DAYTON, Ohio -- Lockheed P-80R at the National Museum of the United States Air Force. (U.S. Air Force photo)
Lockheed P-80R 44-85200 at the National Museum of the United States Air Force.

At the time of the speed record flight, Colonel Boyd was chief of the Flight Test Divison at Wright Field, Dayton, Ohio.

Albert Boyd was born 22 November 1906 at Rankin, Tennessee, the first of three sons of Kester S. Boyd a school night watchman, and Mary Eliza Beaver Boyd. In 1924, Boyd graduated from high school in Asheville, North Carolina, then attended Buncombe Junior College in Asheville.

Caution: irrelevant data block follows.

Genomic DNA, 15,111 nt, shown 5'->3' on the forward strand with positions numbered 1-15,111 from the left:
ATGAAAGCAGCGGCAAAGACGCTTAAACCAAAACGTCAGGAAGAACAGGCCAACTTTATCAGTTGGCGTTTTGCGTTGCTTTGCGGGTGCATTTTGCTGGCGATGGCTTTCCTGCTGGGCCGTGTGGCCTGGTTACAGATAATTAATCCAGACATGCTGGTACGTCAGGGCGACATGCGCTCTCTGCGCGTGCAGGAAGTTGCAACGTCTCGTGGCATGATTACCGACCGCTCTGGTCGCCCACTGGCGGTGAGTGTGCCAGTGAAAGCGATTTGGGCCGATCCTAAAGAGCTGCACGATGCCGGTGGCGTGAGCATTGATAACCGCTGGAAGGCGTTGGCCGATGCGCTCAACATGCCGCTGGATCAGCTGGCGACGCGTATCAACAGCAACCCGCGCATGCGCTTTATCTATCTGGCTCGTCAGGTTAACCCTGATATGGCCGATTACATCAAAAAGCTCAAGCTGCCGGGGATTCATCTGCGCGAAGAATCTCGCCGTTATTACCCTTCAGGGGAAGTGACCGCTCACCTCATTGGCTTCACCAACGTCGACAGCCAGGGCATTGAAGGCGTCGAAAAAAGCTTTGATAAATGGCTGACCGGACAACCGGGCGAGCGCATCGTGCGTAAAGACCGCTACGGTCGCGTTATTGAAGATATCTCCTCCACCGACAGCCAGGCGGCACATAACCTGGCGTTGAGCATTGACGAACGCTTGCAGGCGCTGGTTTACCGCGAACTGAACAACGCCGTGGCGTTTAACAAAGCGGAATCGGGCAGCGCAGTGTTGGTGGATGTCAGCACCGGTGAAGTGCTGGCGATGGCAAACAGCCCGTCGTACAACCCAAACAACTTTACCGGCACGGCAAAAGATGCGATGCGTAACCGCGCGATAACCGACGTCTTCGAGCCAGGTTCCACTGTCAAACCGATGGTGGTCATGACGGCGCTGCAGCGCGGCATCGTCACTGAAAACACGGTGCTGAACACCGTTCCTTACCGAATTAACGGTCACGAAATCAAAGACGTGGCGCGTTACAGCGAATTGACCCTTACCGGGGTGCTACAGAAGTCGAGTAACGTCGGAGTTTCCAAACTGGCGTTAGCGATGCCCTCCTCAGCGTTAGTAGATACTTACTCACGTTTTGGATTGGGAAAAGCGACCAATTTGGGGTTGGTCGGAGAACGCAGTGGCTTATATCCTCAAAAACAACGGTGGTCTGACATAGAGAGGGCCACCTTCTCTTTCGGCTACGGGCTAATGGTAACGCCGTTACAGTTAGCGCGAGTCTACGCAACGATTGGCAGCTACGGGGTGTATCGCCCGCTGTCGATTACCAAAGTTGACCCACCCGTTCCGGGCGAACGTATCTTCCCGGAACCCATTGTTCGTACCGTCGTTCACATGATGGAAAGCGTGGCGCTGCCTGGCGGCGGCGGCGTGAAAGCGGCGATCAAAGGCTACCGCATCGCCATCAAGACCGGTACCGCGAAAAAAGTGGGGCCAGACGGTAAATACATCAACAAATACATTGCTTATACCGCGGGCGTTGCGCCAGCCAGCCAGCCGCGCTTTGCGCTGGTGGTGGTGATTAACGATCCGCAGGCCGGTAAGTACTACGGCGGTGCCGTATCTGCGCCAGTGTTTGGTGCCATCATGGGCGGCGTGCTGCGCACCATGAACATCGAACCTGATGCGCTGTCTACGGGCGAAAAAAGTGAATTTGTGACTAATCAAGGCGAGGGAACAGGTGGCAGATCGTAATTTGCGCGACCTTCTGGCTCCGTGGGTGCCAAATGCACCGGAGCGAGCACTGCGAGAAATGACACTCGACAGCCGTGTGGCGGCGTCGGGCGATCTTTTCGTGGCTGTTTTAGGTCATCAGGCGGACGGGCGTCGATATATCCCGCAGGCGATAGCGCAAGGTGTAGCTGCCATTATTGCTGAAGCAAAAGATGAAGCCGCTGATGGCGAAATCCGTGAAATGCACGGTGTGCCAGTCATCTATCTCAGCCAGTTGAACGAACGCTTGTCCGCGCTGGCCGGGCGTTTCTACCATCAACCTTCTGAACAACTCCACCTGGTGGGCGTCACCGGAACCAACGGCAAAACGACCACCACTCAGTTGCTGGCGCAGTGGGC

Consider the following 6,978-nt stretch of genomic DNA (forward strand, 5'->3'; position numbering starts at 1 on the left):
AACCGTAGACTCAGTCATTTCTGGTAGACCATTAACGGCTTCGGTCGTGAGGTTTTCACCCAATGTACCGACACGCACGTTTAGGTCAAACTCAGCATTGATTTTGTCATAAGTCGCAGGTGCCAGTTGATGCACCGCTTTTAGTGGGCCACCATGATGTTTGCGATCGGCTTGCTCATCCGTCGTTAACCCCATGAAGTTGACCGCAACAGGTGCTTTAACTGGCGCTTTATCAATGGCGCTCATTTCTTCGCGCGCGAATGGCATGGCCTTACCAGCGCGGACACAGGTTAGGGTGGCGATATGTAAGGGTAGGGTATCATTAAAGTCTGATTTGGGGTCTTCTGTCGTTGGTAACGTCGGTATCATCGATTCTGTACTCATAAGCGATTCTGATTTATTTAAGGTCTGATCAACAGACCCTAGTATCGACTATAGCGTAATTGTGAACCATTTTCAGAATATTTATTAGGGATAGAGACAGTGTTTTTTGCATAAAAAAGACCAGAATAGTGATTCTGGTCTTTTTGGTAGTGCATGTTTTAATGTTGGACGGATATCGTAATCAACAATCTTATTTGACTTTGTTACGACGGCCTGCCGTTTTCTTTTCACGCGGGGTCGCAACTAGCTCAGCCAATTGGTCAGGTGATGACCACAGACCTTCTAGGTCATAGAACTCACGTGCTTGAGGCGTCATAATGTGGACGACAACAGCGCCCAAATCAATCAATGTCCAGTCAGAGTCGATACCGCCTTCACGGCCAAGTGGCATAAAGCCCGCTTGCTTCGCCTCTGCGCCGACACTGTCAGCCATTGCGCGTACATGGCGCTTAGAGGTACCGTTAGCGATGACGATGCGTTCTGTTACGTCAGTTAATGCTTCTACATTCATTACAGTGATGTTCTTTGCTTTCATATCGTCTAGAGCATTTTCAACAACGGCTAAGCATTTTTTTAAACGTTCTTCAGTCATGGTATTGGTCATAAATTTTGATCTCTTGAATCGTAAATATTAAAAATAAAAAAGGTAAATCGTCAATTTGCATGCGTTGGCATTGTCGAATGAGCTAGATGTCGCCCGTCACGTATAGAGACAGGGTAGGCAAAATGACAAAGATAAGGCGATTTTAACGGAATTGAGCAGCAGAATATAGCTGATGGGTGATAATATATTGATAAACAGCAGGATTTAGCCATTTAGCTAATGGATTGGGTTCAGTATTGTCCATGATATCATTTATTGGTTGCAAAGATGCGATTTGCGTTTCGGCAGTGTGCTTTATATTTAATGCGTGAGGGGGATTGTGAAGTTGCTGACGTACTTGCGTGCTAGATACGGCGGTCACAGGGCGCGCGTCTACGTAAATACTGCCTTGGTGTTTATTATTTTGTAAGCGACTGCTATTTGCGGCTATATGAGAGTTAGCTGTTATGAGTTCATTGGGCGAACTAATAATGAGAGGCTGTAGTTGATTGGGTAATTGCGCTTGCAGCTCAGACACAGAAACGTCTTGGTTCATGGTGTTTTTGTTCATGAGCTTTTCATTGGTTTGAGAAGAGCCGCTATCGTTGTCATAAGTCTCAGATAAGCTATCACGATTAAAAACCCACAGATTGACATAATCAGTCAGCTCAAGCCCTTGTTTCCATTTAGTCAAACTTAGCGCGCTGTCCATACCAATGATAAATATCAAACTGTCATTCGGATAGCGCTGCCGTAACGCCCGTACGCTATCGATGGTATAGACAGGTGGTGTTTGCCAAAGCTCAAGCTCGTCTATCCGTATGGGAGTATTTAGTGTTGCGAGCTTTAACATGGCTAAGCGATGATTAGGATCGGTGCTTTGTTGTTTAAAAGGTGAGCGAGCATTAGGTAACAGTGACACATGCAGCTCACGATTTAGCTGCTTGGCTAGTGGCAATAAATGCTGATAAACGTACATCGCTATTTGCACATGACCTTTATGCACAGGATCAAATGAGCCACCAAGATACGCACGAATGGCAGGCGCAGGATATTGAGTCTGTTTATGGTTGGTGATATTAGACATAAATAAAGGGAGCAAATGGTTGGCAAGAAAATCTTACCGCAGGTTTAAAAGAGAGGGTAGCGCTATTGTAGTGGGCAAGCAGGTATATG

Boyd was one of the most influential officers to have served in the United States Air Force. He entered the U.S. Army Air Corps as an aviation cadet 27 October 1927. After completion of flight training at Maxwell Field, Alabama, Boyd was commissioned as a second lieutenant, Air Corps Reserve, 28 February 1929, and as a second lieutenant, Air Corps, 2 May 1929.

Lieutenant Boyd married Miss Anna Lu Oheim at San Antonio, Texas, 8 September 1933. She was the daughter of Mr. and Mrs. G.F. Oheim of New Braunfels, Texas, (1907–1981).

He was promoted to 1st lieutenant 1 October 1934. On 24 July 1936, Boyd was promoted to the temporary rank of captain. This rank became permanent 2 May 1939. For the next five years, Lieutenant Boyd served as a flight instructor at Maxwell Field, Alabama, an then Brooks, Kelly and Randolph Fields in Texas.